Telling the stories of the Anglican Church in Aotearoa, NZ and Polynesia

Confirmation stays under review

A proposal to remove and replace the rite of confirmation has sparked a new debate on Christian initiation in this church.

Taonga News  |  25 May 2016

The Anglican Church in Aotearoa, New Zealand and Polynesia has decided to broaden its conversation on confirmation after changes to the rites of baptism and confirmation were let lie on the table at General Synod/Te Hīnota Whānui in May.

The bill presented to synod proposed new formularies for the baptism of adults, baptism of children, and a new rite that would replace confirmation, to be known as The Laying on of Hands for Affirmation, Renewal and Reception.

The proposed formularies came in response to local research that outlines how confirmation has lost its pivotal role for many Anglican churches in Aotearoa New Zealand.

An accompanying report explains how the change in understanding and status of confirmation has mainly occurred since baptism became the sole rite required for Christians to receive communion in Anglican churches, going back as far as the 1970s.

Rev Michael Wallace (Dunedin) thanked Assistant Bishop of Auckland Jim White, who had completed the research on behalf of the house of bishops, but asked for a response that did not unnecessarily break with tradition,

 “This work on confirmation has identified a crisis in our church,” he said.

“But I believe the crisis is not with the rite of confirmation itself, but with our church’s approach to catechesis and formation.”

Bishop Apimeleki Qiliho agreed on behalf of Tikanga Polynesia,

“It is the teaching behind confirmation that helps candidates to live out their baptism,” he said.

The Anglican Schools Director, Rev Anne van Gend, opposed any shift from confirmation.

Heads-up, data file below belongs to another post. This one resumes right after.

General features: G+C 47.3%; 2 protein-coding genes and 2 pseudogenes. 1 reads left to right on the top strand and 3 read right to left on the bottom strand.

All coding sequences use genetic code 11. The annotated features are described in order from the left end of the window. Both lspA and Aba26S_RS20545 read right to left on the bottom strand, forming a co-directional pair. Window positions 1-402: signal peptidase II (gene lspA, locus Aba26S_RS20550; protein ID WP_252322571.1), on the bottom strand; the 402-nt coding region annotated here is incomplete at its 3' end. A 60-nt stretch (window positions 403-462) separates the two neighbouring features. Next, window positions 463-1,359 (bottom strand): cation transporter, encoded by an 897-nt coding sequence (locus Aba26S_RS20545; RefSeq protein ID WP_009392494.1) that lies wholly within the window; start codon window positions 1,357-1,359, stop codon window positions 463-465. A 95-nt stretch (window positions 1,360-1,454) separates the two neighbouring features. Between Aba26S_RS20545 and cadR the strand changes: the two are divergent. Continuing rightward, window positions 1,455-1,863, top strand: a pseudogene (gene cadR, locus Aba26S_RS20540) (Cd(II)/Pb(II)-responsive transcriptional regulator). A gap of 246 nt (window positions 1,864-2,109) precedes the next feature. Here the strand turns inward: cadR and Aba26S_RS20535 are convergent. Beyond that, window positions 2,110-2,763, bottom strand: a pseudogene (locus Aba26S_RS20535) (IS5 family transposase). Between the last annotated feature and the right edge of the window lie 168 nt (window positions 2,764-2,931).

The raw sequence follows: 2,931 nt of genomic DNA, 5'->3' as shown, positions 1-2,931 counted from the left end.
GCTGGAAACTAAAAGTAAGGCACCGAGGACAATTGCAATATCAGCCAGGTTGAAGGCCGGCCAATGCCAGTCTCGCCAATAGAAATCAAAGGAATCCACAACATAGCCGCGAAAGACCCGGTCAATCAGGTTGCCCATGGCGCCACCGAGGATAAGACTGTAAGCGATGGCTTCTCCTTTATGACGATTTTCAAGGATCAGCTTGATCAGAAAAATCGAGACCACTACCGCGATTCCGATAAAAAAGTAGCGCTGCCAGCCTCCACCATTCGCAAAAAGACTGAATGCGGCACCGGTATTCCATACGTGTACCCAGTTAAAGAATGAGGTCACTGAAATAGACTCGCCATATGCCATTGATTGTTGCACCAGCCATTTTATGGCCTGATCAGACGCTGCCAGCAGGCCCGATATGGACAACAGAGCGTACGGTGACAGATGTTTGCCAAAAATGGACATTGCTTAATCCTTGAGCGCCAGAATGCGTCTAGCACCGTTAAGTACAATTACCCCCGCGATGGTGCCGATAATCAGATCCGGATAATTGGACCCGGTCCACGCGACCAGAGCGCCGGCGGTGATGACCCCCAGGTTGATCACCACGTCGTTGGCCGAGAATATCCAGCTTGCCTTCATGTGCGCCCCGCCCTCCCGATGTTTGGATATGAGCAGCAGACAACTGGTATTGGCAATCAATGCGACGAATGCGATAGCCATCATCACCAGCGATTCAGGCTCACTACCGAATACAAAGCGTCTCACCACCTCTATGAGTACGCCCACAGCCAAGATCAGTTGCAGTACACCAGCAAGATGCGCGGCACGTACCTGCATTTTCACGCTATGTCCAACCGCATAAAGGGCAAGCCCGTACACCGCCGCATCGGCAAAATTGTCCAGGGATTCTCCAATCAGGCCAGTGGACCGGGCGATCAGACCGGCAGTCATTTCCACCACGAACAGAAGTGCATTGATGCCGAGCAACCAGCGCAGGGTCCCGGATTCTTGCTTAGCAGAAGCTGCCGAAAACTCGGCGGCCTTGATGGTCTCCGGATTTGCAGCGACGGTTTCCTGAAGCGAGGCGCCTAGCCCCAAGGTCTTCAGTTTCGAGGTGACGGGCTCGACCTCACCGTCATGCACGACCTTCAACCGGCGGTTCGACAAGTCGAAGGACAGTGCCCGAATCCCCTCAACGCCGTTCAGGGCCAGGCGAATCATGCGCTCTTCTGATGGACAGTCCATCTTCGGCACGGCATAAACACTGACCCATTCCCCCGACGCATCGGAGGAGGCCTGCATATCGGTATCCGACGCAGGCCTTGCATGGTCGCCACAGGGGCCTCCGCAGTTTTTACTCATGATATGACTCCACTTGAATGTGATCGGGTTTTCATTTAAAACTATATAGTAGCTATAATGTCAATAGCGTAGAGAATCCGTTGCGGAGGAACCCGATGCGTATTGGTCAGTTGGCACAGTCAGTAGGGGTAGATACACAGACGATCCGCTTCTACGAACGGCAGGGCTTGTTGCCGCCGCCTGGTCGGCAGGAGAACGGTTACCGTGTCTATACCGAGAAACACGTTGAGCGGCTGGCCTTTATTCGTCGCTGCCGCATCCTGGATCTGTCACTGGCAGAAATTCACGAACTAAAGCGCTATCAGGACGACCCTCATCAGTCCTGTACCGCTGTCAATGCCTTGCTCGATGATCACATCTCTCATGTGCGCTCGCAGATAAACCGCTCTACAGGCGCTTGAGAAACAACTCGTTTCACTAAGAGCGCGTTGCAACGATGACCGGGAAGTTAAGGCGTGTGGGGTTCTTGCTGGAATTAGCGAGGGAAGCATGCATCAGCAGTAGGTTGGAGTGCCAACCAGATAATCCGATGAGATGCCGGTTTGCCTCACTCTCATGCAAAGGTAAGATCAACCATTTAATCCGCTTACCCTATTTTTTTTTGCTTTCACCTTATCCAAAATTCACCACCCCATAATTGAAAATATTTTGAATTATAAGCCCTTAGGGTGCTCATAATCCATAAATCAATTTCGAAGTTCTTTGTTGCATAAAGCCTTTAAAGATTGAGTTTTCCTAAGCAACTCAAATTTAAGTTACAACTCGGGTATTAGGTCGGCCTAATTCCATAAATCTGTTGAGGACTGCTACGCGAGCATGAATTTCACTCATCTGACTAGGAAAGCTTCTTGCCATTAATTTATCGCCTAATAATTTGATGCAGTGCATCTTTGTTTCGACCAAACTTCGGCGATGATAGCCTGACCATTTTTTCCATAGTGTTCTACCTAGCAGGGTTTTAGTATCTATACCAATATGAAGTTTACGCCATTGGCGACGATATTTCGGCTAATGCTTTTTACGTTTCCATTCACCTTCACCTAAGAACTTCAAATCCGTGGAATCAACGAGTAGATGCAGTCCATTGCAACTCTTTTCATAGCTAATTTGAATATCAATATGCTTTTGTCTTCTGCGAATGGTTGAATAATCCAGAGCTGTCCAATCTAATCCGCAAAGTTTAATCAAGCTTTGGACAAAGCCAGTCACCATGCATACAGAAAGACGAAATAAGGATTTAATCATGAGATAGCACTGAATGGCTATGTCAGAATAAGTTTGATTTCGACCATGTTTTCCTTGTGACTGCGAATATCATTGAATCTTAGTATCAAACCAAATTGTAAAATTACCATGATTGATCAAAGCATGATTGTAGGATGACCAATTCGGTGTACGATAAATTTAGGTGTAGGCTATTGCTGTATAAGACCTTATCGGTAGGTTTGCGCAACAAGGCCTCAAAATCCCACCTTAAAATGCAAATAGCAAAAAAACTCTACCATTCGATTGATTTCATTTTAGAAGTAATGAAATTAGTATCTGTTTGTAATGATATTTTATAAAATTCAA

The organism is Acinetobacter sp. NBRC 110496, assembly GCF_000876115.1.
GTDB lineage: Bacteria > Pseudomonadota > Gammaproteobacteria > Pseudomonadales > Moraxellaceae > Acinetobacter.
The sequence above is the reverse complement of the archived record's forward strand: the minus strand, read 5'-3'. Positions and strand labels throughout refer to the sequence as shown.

Joined by Kim Duxfield, chaplain of Nga Tawa Diocesan School, Ms van Gend asked for school chaplains to be invited into the conversation before any change went ahead.

She also reminded synod that school chaplains are responsible for the largest number of confirmation candidates throughout the church.

“Confirmation is an important rite of passage for our students,” she said.

“And I am loathe to see anything that would weaken that.”

Te Aute College Trustee Maui Tangohau also favoured keeping confirmation as is.

 “One reason parents send their children to Te Aute or Hukarere (Māori Anglican Colleges), is to maintain their Anglican faith,” he said.

“When you leave these schools, you will be baptised or confirmed or both.

“And that is valued.”

Rev Jay Behan reported Christchurch diocesan synod heard many voices in support of confirmation, while the Bishop of Waikato Helen-Ann Hartley spoke of the rite’s long-standing, worldwide role.

“I would hate to see it go,” she said.

“There are deep historic and pastoral aspects to confirmation.”

Bishop Jim White replied there was little in the concerns and questions that suggested a present-day rationale for confirmation.

“’That is our tradition’ is not sufficient answer, nor that ‘it is in the Book of Common Prayer’,” he said.

“We have jettisoned other parts of the Book of Common Prayer.

“We no longer hold to the same view (or doctrine) on baptism and that is key.

“There is nothing to ‘confirm’.”

He also said speakers had confused failures or successes in catechesis with confirmation.

“We must improve our catechesis, but that is separate and distinct from the use of an archaic rite.”

He finished with a challenge: “I hope that hui amorangi and dioceses will engage in the substantive matters set out in the report on baptism and confirmation and respond to the Common Life Liturgical Committee over the next two years.”